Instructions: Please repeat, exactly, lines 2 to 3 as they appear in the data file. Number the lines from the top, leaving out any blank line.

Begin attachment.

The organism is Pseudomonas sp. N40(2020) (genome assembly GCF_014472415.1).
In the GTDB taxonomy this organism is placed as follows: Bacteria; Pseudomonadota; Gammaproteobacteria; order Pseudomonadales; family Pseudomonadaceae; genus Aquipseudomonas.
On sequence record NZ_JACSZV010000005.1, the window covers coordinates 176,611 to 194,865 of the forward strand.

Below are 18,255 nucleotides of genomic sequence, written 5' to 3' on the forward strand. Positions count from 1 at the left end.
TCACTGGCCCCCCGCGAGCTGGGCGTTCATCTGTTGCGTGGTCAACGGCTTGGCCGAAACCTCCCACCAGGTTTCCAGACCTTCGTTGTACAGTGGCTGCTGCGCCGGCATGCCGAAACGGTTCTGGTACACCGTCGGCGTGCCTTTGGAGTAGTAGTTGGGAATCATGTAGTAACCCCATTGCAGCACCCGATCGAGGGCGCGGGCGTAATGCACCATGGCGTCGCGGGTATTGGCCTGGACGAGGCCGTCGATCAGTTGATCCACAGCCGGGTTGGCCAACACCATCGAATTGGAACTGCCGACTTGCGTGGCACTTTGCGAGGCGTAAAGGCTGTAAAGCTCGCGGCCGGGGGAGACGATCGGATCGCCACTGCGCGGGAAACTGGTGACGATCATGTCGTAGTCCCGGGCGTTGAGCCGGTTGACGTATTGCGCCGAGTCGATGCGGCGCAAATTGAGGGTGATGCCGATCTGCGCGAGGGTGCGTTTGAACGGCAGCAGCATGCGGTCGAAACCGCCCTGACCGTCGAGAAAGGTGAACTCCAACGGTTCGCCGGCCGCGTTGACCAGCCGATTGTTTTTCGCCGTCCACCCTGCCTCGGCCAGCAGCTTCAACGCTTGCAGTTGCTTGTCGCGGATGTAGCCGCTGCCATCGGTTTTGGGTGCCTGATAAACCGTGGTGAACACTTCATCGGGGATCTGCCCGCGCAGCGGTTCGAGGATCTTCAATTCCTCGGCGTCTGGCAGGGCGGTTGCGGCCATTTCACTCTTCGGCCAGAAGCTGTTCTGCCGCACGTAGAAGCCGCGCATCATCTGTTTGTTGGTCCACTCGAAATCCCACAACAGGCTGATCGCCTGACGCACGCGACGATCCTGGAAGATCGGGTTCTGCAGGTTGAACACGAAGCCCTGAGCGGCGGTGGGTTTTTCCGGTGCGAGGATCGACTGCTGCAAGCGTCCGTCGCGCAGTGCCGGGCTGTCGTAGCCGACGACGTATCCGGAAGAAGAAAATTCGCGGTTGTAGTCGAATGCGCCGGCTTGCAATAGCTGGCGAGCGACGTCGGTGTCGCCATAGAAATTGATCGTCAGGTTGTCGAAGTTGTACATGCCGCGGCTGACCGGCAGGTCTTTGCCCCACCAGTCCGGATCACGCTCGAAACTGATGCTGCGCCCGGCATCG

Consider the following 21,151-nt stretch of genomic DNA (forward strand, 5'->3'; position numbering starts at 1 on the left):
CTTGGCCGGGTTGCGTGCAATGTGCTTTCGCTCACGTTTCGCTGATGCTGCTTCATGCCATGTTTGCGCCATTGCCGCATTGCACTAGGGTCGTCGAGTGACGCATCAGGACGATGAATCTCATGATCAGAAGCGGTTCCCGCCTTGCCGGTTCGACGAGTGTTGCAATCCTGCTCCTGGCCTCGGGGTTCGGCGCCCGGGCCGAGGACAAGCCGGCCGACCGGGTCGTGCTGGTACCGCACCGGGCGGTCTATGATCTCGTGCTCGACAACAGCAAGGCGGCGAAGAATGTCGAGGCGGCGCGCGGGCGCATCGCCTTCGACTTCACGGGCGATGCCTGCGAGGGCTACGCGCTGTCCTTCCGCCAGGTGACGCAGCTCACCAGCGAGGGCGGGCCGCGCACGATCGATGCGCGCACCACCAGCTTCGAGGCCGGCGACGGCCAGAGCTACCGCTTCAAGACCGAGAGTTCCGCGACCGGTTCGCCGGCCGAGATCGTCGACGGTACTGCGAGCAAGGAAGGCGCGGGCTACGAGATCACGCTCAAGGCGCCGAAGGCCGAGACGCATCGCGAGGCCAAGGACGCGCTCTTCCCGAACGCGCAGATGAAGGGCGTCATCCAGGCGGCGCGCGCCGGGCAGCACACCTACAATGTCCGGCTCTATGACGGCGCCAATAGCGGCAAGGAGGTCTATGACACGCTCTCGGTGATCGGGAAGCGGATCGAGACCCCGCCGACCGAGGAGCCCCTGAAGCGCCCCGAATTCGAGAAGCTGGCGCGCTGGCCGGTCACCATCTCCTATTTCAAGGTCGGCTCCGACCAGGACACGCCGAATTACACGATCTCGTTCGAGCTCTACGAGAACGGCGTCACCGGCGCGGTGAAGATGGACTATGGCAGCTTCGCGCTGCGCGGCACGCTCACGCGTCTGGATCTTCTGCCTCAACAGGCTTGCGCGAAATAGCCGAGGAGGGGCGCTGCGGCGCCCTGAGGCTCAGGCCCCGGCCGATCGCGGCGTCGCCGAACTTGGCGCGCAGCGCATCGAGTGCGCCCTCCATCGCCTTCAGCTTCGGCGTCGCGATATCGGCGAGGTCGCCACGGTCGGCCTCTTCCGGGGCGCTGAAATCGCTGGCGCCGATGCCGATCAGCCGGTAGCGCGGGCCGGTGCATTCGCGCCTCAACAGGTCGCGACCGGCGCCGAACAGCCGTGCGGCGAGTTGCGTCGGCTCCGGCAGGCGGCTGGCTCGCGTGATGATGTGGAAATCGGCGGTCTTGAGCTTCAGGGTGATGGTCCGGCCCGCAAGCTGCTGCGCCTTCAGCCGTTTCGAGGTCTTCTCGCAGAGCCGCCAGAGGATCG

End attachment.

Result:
In the GTDB taxonomy this organism is placed as follows: Bacteria; Pseudomonadota; Gammaproteobacteria; order Pseudomonadales; family Pseudomonadaceae; genus Aquipseudomonas.
On sequence record NZ_JACSZV010000005.1, the window covers coordinates 176,611 to 194,865 of the forward strand.